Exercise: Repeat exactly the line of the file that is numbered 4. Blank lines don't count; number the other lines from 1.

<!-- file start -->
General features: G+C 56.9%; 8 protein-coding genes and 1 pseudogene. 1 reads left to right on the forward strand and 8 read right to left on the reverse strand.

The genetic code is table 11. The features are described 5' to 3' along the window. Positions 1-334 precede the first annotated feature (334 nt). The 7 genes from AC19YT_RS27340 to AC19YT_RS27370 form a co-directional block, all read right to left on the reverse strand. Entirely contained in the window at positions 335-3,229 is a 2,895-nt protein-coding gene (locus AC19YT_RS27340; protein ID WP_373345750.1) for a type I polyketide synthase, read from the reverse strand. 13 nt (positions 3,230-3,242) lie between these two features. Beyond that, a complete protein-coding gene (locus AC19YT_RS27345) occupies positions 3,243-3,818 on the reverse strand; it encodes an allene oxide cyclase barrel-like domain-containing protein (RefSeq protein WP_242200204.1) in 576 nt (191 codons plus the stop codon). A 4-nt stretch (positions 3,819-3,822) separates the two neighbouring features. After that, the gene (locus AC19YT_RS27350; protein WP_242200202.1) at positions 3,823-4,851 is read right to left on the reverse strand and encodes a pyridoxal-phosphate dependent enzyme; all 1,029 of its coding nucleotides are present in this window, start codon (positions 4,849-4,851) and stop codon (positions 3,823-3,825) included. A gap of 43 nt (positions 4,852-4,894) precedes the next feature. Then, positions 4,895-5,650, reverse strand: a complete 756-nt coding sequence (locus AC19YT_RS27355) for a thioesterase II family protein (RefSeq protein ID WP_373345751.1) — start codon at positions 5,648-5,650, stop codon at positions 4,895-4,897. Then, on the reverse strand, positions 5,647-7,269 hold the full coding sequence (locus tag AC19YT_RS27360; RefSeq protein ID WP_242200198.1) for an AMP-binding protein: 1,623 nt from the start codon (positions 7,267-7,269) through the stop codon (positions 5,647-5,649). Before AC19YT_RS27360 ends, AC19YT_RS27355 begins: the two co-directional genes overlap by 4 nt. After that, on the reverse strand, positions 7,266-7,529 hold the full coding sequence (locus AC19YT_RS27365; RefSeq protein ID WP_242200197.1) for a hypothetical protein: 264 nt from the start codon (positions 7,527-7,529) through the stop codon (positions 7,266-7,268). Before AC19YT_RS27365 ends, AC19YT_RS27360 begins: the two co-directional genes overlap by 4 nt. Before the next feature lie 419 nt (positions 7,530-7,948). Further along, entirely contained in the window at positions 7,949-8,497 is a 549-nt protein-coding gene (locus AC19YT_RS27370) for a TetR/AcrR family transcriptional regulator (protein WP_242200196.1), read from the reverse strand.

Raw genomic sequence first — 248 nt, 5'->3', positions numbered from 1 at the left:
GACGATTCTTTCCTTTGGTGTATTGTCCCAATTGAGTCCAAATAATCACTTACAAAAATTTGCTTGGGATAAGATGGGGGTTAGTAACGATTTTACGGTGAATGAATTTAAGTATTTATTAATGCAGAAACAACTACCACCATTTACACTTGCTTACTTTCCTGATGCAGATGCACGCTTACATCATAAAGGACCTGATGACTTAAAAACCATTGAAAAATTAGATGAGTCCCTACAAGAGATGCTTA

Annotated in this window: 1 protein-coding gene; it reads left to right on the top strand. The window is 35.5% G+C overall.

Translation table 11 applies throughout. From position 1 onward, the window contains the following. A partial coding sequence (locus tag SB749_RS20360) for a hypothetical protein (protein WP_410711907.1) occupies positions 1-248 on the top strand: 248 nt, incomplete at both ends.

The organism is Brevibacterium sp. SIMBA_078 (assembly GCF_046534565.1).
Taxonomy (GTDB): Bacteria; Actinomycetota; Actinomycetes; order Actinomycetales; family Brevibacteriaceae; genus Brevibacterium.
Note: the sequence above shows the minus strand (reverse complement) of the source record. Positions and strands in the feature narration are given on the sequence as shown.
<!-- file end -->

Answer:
GACGATTCTTTCCTTTGGTGTATTGTCCCAATTGAGTCCAAATAATCACTTACAAAAATTTGCTTGGGATAAGATGGGGGTTAGTAACGATTTTACGGTGAATGAATTTAAGTATTTATTAATGCAGAAACAACTACCACCATTTACACTTGCTTACTTTCCTGATGCAGATGCACGCTTACATCATAAAGGACCTGATGACTTAAAAACCATTGAAAAATTAGATGAGTCCCTACAAGAGATGCTTA